All the core Muslim countries gained their independence after the Second World War and were ruled by non-fundamentalist, liberal-minded Muslim leaders, who abysmally failed to meet the expectations of their people. Apart from socio-economic and political failures, they presided over military fiascos.
(First published in Daily Times, 6 May 2004, but readers may find it useful even now to explain the current worldwide Jihadist upsurge)
Al-Qaeda has now directly targeted the Saudi state, bombing its security establishment and vowing more attacks. The chicken are coming home to roost, so to speak. In trying to trace the roots of such movements as Al-Qaeda and the larger phenomenon of Islamic fundamentalism, one cannot speak of one cause or source. It is now fashionable, however, to blame the Americans (who else?) for the rise of both the Taliban and Al-Qaeda, for no better reason than that the United States supported the Mujahideen, whose ranks included Mullah Omar and Osama bin Laden, in the war against the Soviet occupation of Afghanistan.
As we know, the Soviet Union invaded and occupied Afghanistan in December 1979, which gave birth to an Afghan resistance movement against occupation. It was supported not just by the United States, China, Pakistan and Saudi Arabia, but virtually by all the countries of the world except the Soviet bloc countries of Eastern Europe, Cuba and India. Pakistan felt flattered to be called a “frontline state” in the Afghan war of liberation and Saudi Arabia, among others, was rather generous with money. Whatever the separate motivations for Washington, Islamabad, Beijing and Riyadh, to help a people rid their country of foreign occupation seemed the right thing to do.
Considering the political and religious composition of the Afghan population, it is hardly surprising that the resistance movement was largely built and sustained by Islamists of all hues, the so-called Mujahideen. It is hard to see that the US could have foreseen all the ramifications of supporting this movement. Even if it did, Washington didn’t have a choice. If it failed to support the Mujahideen-led resistance, the United States would have been accused of a bias against Islam to the extent of condoning an invasion by its arch adversary, the USSR. Secondly, given the justice of their cause, the history of Afghanistan and the deep support from Pakistan, Iran and other Muslim countries, the Mujahideen would have triumphed, sooner or later, even without the American support.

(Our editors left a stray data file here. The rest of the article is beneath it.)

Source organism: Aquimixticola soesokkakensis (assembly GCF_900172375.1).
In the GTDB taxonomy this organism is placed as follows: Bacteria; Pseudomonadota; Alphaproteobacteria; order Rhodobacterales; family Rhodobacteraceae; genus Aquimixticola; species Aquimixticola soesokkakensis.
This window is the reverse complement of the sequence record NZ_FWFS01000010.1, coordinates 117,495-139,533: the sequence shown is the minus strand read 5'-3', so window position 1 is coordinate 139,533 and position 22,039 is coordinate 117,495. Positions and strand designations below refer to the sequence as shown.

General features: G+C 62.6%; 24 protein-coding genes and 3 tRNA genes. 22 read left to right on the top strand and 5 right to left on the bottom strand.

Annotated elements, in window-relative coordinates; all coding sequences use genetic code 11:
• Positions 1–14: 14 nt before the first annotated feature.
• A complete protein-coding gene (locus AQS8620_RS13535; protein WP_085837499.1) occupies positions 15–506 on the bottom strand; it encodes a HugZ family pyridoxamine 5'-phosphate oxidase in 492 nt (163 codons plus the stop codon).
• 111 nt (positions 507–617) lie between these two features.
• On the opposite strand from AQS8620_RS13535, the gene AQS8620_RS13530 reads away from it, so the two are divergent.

The emergence of this Islamist-Jihadist movement of which Al-Qaeda is now the cutting edge, seems to have been the result of a number of factors and developments.
All the core Muslim countries gained their independence after the Second World War and were ruled by non-fundamentalist, liberal-minded Muslim leaders who had little time for or patience with the political variant of Islam, let alone the extremist Wahabist interpretation. These governments, whether they professed the Arab socialist model of Egypt’s Gemal Nasser or the pro-Western type of Pakistan’s Ayub Khan, abysmally failed to meet the expectations of their people. Apart from socio-economic and political failures, they presided over military fiascos, best reflected in Pakistan’s failure to wrest Kashmir from India in 1965 and, on a grand scale, in the humiliating defeat of the combined Arab armies against Israel in 1967.
In contrast to the evident failures of “secular” governments, Ayatollah Khomeini was able to overthrow a pro-American regime in Iran apparently using only Islam as a weapon in 1979. This success in Iran was repeated even more spectacularly in Afghanistan in the next few years where the Mujahideen, joined by a large number of Islamists from all over the Muslim world, were able to inflict a humiliating defeat on the other superpower, Soviet Union.
The triumphant end of the Afghan “Jihad” gave the Islamists new confidence in their prowess, but also rendered its non-Afghan component jobless. They now set themselves the task of Islamising their own countries, among them Egypt, Algeria, even Pakistan. Hardly surprising that the Afghan Taliban were ready to return the favour, providing their country as a safe haven and training ground for the world’s Islamists-Jihadists.
Simultaneously with these developments, starting in the mid 1970s, Saudi petro-dollars had began to flow to all the Muslim countries as aid to governments as well as to non-government Islamic religious institutions, which began to proliferate and preach the extreme Wahabi variant of Islam. This is not the place to dilate on Wahabism, but suffice it to say that it takes an extremely intolerant view of “infidels” and “unbelievers,” is dedicated to the propagation of Islam on a global scale, despises supposed Western “decadence” and infiltration of Muslim countries and espouses Jihad as a tool in the struggle for the triumph of Islam.
Most governments were oblivious to the emerging threat and, being themselves dependent on Saudi largesse, were in no position to stop the Wahabist infiltration of their society through the religious institutions. Some of these rulers, like Pakistan’s Gen Zia and, to a lesser extent, Bangladesh’s Gen Ziaur Rahman and Gen Ershad, chose to espouse and promote Wahabism themselves, either from conviction or convenience, or perhaps a combination of both.
Encouraged by such governments, the madrasas used Saudi money to attract tens of thousands of unemployed and angry young men, exposing them to the most virulent and militant brand of Islam. Using Kashmir, Bosnia and Chechniya as their rallying cry, these madrasas inevitably became incubators and breeding grounds of Jihadis.
Thus, if any one country or regime has to bear the brunt of the responsibility for the emergence of Islamic fundamentalism in the form and on the scale now seen, it is Saudi Arabia. In this sense, Al-Qaeda is a Saudi Frankenstein, now bent upon destroying its own creator.
By Razi Azmi